Gondwana is long gone, but the rocky remnants of the dino-era super continent still fit together like pieces of an enormous jigsaw puzzle.
Australian geologists recently put that puzzle back together using a computer simulation. The digital model improved maps of how India, Australia and Antarctica fit together 165 million years ago and could lead to fossil fuel deposits.
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From approximately 510 to 180 million years ago, Africa, South America, India, Australia and Antarctica formed a single land mass named Gondwana. The internal forces of the Earth eventually shattered the massive continent in a process known as plate tectonics.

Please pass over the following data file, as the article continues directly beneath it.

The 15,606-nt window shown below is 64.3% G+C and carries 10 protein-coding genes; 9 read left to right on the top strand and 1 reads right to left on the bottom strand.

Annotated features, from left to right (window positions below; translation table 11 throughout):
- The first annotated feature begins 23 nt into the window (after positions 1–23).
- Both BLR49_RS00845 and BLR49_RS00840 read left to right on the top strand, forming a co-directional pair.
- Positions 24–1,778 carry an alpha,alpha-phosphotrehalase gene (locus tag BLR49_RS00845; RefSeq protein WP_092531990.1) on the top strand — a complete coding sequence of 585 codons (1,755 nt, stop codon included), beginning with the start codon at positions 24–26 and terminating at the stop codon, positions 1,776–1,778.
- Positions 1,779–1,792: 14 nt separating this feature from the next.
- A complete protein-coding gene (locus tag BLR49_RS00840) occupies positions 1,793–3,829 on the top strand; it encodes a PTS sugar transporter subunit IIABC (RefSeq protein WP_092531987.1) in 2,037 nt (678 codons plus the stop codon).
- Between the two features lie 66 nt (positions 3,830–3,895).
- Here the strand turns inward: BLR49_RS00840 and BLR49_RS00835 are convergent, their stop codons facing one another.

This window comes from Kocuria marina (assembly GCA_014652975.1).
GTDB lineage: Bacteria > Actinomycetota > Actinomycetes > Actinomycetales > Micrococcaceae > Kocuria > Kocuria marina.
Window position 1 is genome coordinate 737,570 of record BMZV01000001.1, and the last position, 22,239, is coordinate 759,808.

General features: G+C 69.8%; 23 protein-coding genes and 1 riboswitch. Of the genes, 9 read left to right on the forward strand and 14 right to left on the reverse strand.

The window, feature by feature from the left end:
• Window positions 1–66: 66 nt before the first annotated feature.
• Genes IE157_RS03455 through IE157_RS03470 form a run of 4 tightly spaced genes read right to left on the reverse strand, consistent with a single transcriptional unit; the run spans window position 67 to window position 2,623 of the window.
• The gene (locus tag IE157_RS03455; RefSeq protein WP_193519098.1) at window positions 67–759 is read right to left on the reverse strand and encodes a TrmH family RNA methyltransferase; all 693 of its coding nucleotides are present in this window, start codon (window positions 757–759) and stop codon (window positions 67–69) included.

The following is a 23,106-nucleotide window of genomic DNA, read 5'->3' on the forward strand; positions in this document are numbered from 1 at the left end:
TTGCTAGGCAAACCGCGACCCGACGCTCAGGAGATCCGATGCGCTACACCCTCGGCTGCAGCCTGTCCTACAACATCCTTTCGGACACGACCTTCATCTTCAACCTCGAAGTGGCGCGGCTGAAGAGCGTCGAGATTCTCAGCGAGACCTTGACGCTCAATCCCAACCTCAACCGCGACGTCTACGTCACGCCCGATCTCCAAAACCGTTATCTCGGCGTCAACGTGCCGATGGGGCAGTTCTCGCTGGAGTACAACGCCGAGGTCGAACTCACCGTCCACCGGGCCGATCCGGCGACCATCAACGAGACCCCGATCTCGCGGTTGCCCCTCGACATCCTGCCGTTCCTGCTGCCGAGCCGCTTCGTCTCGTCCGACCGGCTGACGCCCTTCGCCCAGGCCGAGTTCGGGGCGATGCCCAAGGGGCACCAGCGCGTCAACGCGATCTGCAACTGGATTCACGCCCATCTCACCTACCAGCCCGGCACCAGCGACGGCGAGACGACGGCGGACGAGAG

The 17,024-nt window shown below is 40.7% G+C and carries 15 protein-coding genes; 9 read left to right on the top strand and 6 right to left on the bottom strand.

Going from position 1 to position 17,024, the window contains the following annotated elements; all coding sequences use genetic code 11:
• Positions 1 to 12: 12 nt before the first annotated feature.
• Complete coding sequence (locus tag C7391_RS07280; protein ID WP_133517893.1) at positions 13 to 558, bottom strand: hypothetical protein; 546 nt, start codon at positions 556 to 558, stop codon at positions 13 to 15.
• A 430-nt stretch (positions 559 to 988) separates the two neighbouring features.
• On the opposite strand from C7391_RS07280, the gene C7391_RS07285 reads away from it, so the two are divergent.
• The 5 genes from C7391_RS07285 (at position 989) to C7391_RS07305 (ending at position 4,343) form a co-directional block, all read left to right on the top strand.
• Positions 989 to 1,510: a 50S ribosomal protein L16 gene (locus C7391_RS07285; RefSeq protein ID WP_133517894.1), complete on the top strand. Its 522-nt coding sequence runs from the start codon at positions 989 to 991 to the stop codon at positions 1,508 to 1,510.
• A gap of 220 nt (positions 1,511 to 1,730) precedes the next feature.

The break up of Gondwana cracked some geologic formations into pieces, leaving portions on now widely-separated land masses. The Australian geologists looked for these broken rock and mineral formations on India, Australia and Antarctica. A computer synthetically stitched the cracked continent back together by aligning these broken geologic formations.